The present invention seeks to provide an electronic circuit pack and a shelf and electronic circuit pack combination which is constructionally different while enabling greater scope for circuitry design.
Accordingly, the present invention provides an electronic circuit pack comprising a substrate carrying electronic circuitry and a faceplate mounted to a front region of the substrate, and the faceplate having a front wall extending along and forwardly of the front region of the substrate and the front wall having; i) two end parts provided at end regions of the faceplate, each end region carrying means for securing the circuit pack into a shelf; and ii) an intermediate part extending between the two end parts and disposed forwardly of the two end parts; a portion of the electronic circuitry directly behind the intermediate part of the front wall projecting forwardly of the two end parts of the front wall towards the intermediate part.
With the above circuit pack according to the invention, as with conventional packs, the position of the securing means and end regions of the faceplate are controlled by shelf size and geometry. The invention is, however, based upon the novel concept that the whole of the front wall of the faceplate need not necessarily be designed to be positioned at the same distance from the frontal plane of the shelf. Hence, in a practical structure, the securing means comprises latches at the end regions of the faceplate, the latches being pivotal to move into and out of latching positions for holding the circuit pack in a shelf, and the intermediate front wall part of the faceplate extends forwardly between the latches. The intermediate front wall part is disposed preferably in at least the forward position of the operating levers when the latches are in their locking positions. The electronic circuitry then occupies space defined behind the intermediate front wall part of the faceplate, but forwards of the end parts of the front wall.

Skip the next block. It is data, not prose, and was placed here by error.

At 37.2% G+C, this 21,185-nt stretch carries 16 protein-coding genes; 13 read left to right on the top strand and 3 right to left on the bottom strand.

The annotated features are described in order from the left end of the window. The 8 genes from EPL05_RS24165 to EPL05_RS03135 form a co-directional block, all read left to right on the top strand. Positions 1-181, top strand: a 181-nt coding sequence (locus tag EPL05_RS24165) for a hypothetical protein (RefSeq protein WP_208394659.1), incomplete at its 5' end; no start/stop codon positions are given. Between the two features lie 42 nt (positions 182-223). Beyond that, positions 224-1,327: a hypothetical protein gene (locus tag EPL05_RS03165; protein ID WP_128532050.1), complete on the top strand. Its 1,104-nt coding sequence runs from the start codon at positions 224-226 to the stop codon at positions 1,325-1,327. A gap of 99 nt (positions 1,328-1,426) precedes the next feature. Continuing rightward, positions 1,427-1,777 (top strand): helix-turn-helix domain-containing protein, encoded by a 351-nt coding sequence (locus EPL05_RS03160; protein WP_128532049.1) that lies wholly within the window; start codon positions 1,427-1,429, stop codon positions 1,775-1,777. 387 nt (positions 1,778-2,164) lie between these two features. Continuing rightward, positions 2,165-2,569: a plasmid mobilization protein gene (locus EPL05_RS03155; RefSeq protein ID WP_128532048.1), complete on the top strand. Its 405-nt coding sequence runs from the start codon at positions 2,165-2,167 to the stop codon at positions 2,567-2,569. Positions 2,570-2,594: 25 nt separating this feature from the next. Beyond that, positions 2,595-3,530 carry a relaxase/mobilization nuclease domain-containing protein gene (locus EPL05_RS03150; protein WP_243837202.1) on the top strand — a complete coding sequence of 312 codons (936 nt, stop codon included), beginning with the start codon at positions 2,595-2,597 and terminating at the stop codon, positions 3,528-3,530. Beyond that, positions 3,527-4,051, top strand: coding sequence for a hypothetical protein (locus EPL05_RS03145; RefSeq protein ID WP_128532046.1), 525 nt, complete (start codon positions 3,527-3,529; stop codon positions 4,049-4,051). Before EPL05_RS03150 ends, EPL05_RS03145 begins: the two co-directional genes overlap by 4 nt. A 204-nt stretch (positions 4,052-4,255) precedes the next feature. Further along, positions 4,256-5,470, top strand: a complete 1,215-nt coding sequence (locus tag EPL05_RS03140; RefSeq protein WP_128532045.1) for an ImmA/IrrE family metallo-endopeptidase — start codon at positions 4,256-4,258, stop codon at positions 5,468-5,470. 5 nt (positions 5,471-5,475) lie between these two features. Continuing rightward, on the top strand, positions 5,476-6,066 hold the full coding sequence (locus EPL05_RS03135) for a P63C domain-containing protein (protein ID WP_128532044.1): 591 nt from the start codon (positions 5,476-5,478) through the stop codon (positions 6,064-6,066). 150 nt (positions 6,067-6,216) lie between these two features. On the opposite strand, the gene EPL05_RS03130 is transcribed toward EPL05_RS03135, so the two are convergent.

It follows that for any particular requirement of shelf geometry and size, a circuit pack has an additional space available for its electronic circuitry behind the faceplate. This additional space may be used for increase in substrate size together with attendant space available for conductor lines and/or location of electronic components upon the substrate. Alternatively, the electronic components may extend into this additional space from the substrate without the substrate itself extending into the space. In a case where electronic components are disposed within the additional space, these components may include interface test components such as PCMCIA cards or may be memory cards which are accessible for connection to mating connectors through apertures in the faceplate.
The invention also includes a shelf and electronic circuit pack combination having a circuit pack according to the above invention fitted into a receiving station of the shelf.
Embodiments of the invention will now be described, by way of example, with reference to the accompanying drawings,in which:
FIG. 1 is a side elevational view, partly diagrammatic, of a conventional circuit pack fitted into a shelf;